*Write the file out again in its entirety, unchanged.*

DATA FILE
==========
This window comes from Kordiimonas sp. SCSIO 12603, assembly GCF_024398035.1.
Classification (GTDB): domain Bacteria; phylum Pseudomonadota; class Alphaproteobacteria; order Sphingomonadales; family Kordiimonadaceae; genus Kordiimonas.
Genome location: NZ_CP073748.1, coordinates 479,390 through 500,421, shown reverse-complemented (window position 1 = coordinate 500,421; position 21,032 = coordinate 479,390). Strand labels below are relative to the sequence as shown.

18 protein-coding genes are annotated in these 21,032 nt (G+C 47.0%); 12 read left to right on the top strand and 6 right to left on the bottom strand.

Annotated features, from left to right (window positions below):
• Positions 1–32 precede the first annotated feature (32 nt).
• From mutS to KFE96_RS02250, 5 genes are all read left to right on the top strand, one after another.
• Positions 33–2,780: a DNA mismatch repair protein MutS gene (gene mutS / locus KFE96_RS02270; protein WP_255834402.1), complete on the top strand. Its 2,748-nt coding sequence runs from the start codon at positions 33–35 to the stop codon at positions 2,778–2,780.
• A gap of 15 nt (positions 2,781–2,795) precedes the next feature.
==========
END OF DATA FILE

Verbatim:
This window comes from Kordiimonas sp. SCSIO 12603, assembly GCF_024398035.1.
Classification (GTDB): domain Bacteria; phylum Pseudomonadota; class Alphaproteobacteria; order Sphingomonadales; family Kordiimonadaceae; genus Kordiimonas.
Genome location: NZ_CP073748.1, coordinates 479,390 through 500,421, shown reverse-complemented (window position 1 = coordinate 500,421; position 21,032 = coordinate 479,390). Strand labels below are relative to the sequence as shown.

18 protein-coding genes are annotated in these 21,032 nt (G+C 47.0%); 12 read left to right on the top strand and 6 right to left on the bottom strand.

Annotated features, from left to right (window positions below):
• Positions 1–32 precede the first annotated feature (32 nt).
• From mutS to KFE96_RS02250, 5 genes are all read left to right on the top strand, one after another.
• Positions 33–2,780: a DNA mismatch repair protein MutS gene (gene mutS / locus KFE96_RS02270; protein WP_255834402.1), complete on the top strand. Its 2,748-nt coding sequence runs from the start codon at positions 33–35 to the stop codon at positions 2,778–2,780.
• A gap of 15 nt (positions 2,781–2,795) precedes the next feature.